Moderna has finished accumulating data for a first analysis of its Covid-19 vaccine and expects to have an announcement on the vaccine’s efficacy by the end of the month, according to a company statement.
Pfizer announced Monday that its coronavirus vaccine is more than 90% effective.
How it works: Moderna is conducting a clinical trial of 30,000 participants, with half receiving the vaccine and half receiving a placebo, which is a shot of saline that does nothing.
What they need: For Moderna’s vaccine to be considered for authorization by the US Food and Drug Administration, at least 53 study participants need to become ill with Covid-19. The trial hit that 53 mark Wednesday, but Moderna doesn’t know if the participants who became ill received the vaccine or the placebo.
What happens now: The company is preparing data to send to the trial’s Data and Safety Monitoring Board, an independent panel of experts. That board will look to see how many of the participants who became ill received the vaccine and how many received the placebo. If a statistically significant number received the placebo, that means the vaccine is effective against the virus.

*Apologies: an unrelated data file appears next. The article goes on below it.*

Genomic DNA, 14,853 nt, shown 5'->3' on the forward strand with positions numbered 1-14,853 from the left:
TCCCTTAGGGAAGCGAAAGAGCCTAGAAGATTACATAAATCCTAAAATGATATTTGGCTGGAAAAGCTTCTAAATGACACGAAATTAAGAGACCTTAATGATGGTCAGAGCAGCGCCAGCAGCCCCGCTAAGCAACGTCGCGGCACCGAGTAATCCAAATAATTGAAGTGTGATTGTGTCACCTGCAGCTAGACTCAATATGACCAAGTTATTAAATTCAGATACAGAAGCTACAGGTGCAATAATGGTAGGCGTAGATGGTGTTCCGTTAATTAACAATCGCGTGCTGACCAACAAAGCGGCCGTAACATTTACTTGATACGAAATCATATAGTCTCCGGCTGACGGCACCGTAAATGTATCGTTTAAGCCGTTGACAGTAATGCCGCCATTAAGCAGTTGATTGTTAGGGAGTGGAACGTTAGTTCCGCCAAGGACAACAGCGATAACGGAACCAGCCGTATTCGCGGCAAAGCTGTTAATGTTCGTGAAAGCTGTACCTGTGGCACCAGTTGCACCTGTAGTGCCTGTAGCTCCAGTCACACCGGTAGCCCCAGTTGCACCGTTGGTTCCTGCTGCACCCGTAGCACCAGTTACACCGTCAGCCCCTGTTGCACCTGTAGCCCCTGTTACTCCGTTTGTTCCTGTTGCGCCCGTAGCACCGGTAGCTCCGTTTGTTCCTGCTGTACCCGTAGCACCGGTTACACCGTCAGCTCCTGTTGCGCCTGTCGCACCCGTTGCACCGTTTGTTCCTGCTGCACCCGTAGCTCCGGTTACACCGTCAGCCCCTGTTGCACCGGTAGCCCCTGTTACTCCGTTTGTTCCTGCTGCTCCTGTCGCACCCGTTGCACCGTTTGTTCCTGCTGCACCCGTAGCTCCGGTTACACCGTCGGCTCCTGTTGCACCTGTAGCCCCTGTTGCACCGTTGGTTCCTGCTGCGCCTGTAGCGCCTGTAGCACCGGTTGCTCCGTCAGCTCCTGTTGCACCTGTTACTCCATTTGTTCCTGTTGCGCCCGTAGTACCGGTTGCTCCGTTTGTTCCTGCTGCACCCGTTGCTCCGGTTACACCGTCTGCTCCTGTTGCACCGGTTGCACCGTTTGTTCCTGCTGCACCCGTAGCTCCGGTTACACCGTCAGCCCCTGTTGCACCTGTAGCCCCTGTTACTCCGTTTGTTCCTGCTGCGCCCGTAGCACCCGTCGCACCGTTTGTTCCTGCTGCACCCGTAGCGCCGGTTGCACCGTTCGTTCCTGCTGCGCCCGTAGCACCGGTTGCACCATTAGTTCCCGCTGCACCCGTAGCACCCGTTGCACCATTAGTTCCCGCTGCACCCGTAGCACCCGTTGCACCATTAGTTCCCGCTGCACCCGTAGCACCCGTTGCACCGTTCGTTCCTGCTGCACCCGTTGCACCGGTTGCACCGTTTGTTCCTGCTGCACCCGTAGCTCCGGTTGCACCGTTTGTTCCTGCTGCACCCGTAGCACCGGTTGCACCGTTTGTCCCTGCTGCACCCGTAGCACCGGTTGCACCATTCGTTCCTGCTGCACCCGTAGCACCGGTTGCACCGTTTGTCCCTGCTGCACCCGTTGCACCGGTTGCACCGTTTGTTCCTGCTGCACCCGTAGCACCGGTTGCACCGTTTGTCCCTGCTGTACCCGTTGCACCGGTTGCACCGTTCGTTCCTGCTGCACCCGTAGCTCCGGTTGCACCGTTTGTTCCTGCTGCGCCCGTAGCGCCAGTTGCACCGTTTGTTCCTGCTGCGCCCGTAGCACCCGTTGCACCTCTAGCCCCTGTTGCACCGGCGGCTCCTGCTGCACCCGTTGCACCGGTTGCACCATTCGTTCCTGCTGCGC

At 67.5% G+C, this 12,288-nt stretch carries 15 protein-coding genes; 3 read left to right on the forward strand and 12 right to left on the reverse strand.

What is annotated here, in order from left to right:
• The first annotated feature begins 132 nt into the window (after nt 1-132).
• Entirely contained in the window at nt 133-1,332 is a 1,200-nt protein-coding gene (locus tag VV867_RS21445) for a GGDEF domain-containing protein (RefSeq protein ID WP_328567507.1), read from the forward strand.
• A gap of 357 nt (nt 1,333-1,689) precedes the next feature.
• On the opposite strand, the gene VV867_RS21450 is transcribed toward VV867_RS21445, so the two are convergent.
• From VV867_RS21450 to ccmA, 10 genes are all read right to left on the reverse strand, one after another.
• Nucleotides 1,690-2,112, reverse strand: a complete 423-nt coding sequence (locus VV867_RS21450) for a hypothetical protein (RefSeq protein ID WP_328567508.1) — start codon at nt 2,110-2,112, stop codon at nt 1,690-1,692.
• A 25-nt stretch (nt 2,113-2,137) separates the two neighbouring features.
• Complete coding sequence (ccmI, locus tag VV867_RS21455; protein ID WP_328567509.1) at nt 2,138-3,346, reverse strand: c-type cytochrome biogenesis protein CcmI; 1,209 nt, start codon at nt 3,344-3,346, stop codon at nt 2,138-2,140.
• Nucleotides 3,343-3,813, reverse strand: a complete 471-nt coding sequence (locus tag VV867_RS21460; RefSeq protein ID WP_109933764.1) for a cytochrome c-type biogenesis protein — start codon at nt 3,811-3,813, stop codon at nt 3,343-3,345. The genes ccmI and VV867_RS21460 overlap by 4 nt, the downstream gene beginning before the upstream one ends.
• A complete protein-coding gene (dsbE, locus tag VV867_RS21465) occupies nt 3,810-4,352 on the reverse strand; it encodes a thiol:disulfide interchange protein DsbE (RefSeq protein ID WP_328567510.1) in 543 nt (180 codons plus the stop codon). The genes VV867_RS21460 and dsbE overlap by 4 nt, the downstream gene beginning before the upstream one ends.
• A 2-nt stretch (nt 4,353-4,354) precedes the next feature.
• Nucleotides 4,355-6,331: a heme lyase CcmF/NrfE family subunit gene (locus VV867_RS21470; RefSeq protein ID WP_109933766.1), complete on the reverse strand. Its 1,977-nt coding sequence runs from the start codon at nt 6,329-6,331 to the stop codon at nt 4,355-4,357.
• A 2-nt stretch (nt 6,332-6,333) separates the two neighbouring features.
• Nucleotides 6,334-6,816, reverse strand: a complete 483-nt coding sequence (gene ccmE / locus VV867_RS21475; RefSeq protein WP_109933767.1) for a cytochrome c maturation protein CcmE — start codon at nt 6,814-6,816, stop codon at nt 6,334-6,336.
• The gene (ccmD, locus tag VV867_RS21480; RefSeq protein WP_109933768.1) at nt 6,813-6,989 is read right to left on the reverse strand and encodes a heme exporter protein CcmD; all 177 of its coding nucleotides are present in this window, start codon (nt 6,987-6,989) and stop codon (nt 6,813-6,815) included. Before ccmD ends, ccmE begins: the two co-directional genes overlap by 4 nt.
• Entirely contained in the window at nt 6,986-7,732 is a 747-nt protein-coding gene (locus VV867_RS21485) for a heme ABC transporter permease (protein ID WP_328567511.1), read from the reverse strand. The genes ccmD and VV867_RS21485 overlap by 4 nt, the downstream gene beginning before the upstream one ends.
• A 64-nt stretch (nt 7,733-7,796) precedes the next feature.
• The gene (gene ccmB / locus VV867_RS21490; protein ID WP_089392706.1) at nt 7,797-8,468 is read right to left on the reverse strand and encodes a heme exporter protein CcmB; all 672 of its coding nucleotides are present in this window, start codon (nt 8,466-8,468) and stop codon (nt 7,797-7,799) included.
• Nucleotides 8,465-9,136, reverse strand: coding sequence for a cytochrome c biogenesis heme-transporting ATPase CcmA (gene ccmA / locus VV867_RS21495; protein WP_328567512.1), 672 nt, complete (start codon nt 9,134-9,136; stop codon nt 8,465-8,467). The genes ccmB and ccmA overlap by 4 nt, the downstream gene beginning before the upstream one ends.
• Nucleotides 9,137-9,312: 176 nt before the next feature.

Moderna thinks the board will report their efficacy results before the end of the month. Moderna expects that by the time the announcement is made, more than 53 participants will become ill with Covid-19, since cases are rapidly rising in the US.
Pfizer's interim analysis looked at the first 94 confirmed cases of Covid-19 among more than 43,000 volunteers who got either two doses of the vaccine or a placebo. Russia's Sputnik V vaccine interim analysis came after just 20 confirmed Covid-19 cases.
Dr. Anthony Fauci said Wednesday that Moderna’s vaccine could soon follow in Pfizer's footsteps.
“Moderna has an almost identical mRNA,” Fauci told Financial Times correspondent Hannah Kuchler. “We hope we're going to see a similar kind of result from Moderna. If we do, then we'll have two vaccines in play.”
He said he would "really be surprised if we did not see a high degree of efficacy."